All young people should be protected and secure, able to flourish and be suitably supported to transition well into adulthood. This study has shown that UASC frequently lack the support they need to do this, especially whilst they are reorientating their lives into a different culture from the one they were born into (Meloni et al., 2017). As long as youth workers have grasped some of the issues that UASC often face, they are well-positioned to offer informal support as well as guidance and advice. With the right knowledge and training, youth workers can signpost UASC to other service providers and help support them to navigate a complex set of systems. In addition, they can open up dialogue about personal interests, imagined futures, what they want to do in life, which could in turn help build confidence for them to start realising their aspirations. This will assist them in maintaining their self-esteem while in care, transitioning to independence, and achieving identity (Harkensee and Andrew, 2021; Stein and Dixon, 2006). More specifically, they may need assistance in obtaining legal recognition, particularly by advocating for their rights and ensuring that they could participate in decision-making that affected them. According to Honneth (2014), children who have received care and affection from significant adults in their life, who have been respected and advocated for their rights, and who have felt valued for their abilities and contributions are more likely to have increased self-confidence, self-respect, and self-esteem than those who have not. Overall, these attributes will assist young people in overcoming barriers associated with transitioning into adulthood.  

Implications for policy

The temporary status of UASC has been shown to lead to school disruptions, social isolation, and health issues (Chase 2017; Chase 2020; Humphris and Sigona, 2019). A more secure and permanent status would provide unaccompanied minors with the security and stability needed to make sense of their often-tragic pasts and in order to build healthy futures. In addition, the 2015–2016 Immigration Bill amendment has effectively limited UASC access to higher education funding and other benefits. Individuals are required to adhere to immigration control procedures to continue receiving assistance (including accommodation). If young people do not adhere to these criteria, the transition to adulthood may entail living as an illegal migrant (Meloni et al., 2017). Additionally, care and support practices for unaccompanied migrant youth leaving care should be evaluated considering the Children and Social Work Act 2017. Mechanisms are required to facilitate young people’s participation in decision-making during the transition process to safeguard their best interests more effectively.


This article has suggested there are significant gaps and incompatibilities between UASC having positive futures and aspirations with the current hegemonic policies and discourses attempting to govern their lives. Research has identified several barriers to UASC and their future socioeconomic well-being, despite having aspirations. A key barrier was the lack of significant adults who can assist and support them with reorienting their lives (Brownless and Finch, 2010; Peterson et al.; 2017). Immigration status and mental health were also cited as barriers to educational advancement, but a lack of financial resources and social capital was also noted (Chase, 2020; Meloni and Chase, 2017). As a result of the lack of legal rights and benefits, systems and structures frequently stifled their personal development, resulting in institutional dependency and a lack of autonomy and control over their lives (Sigona et al., 2017; Wade, 2011). This rapid evidence review drew on secondary materials. To delve further into this important topic, more research is needed. It would be particularly helpful to capture the experiences and understanding of professionals such as youth workers who have had first experience in helping support UASC to expand the knowledge of best practice in this area.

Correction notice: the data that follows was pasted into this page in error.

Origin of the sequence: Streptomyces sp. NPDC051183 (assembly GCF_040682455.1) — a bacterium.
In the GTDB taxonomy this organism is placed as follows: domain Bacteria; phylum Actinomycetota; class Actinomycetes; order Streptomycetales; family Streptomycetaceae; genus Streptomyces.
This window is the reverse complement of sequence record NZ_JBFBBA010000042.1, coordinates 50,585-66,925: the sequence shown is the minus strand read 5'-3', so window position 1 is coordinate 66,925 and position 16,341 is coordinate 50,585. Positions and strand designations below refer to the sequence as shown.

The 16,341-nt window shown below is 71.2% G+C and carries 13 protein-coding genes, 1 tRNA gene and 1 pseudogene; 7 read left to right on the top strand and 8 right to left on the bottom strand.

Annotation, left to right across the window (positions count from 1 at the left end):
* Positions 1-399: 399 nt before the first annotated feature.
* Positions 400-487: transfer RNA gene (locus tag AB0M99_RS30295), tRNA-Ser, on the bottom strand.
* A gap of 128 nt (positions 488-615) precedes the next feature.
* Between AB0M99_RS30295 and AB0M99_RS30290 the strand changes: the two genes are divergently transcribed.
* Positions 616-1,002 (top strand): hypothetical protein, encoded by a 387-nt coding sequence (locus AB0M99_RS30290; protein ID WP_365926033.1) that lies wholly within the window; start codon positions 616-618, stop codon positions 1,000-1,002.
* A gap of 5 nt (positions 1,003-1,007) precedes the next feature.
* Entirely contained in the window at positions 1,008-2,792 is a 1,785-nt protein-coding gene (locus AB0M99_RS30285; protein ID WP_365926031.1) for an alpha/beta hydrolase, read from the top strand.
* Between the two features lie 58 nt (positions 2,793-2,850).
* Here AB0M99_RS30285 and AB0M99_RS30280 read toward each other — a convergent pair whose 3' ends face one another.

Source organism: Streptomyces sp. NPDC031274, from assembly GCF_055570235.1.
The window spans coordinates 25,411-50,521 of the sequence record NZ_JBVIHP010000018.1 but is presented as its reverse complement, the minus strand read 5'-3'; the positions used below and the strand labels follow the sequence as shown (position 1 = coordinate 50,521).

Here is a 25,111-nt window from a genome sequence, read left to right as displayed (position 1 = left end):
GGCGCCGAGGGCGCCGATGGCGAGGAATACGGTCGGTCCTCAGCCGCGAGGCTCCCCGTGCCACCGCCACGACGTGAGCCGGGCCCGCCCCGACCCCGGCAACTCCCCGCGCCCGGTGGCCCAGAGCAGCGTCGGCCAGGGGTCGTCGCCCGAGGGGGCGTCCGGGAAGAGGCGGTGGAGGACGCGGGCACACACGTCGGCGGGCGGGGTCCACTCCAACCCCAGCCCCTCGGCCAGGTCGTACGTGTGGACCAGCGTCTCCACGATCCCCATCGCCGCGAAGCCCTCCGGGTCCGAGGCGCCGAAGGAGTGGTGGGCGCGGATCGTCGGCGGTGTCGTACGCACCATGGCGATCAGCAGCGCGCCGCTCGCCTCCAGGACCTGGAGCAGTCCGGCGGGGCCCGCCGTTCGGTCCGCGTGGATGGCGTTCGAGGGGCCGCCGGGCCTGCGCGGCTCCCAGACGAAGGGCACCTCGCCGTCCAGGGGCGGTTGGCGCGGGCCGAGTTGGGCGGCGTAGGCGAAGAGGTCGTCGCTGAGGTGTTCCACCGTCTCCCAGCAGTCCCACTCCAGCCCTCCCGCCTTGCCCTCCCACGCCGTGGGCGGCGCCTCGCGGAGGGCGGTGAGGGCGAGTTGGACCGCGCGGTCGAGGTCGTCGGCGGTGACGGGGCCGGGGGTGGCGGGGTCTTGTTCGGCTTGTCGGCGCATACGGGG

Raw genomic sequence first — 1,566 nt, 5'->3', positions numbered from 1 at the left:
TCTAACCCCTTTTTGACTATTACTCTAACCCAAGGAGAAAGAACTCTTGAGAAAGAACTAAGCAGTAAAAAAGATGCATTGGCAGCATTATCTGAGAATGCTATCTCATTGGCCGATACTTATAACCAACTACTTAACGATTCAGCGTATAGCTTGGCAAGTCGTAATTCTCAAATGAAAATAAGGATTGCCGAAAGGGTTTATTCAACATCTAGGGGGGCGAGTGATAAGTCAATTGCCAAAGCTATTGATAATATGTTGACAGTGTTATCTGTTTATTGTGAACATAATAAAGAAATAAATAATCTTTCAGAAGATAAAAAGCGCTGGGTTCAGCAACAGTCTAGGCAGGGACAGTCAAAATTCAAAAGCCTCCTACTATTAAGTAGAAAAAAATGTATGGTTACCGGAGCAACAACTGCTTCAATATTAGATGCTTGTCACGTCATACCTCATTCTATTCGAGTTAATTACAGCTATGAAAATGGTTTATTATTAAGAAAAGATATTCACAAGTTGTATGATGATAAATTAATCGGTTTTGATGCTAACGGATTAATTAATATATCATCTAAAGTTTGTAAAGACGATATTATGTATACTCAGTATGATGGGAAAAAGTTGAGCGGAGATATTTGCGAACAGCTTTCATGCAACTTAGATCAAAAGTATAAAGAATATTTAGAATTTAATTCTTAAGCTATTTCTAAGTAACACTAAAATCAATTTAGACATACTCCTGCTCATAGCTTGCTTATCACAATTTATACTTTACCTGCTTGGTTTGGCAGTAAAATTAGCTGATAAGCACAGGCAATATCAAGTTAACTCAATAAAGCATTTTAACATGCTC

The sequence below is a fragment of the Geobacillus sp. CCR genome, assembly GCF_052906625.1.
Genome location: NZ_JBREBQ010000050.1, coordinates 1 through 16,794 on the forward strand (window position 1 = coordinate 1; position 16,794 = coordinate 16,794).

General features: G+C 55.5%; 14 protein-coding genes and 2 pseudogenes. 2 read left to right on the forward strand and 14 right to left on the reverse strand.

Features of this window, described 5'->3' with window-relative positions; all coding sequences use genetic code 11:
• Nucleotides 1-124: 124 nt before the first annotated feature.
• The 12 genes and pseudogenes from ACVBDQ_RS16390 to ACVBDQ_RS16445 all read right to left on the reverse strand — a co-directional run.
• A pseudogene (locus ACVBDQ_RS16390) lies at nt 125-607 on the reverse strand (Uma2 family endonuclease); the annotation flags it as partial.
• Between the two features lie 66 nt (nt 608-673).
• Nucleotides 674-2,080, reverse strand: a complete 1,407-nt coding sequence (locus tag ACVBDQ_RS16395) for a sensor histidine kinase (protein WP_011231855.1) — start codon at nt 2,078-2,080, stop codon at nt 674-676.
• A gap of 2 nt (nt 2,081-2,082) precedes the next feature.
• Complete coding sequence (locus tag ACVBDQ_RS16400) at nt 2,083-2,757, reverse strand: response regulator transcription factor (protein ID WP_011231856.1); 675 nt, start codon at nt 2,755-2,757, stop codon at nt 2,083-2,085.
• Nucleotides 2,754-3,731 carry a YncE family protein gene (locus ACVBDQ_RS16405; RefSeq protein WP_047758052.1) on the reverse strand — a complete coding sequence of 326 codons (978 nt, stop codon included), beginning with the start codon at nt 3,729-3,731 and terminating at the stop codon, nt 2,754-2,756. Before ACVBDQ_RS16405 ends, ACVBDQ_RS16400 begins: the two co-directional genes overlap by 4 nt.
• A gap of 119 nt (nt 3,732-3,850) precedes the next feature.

These children and young people lack a supportive framework with the right kinds of professionals such as youth workers being able to step in and help, due to the ways in which these issues are concealed by the structures and systems which go against them. Even though local governments are required by law to prepare ’looked after’ children and young people for adulthood, research has revealed significant disparities in the assistance provided to this vulnerable population.

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Last Updated: 18 April 2023


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Onaiwu Omorogbe is an Airplay Worker at YMCA in RAF Halton and a recent graduate at the University of Bedfordshire with a BA in Childhood and Youth Studies.

Tina Salter is a Senior Lecturer at the University of Bedfordshire and teaches on the MA in Childhood, Youth and Family Studies course.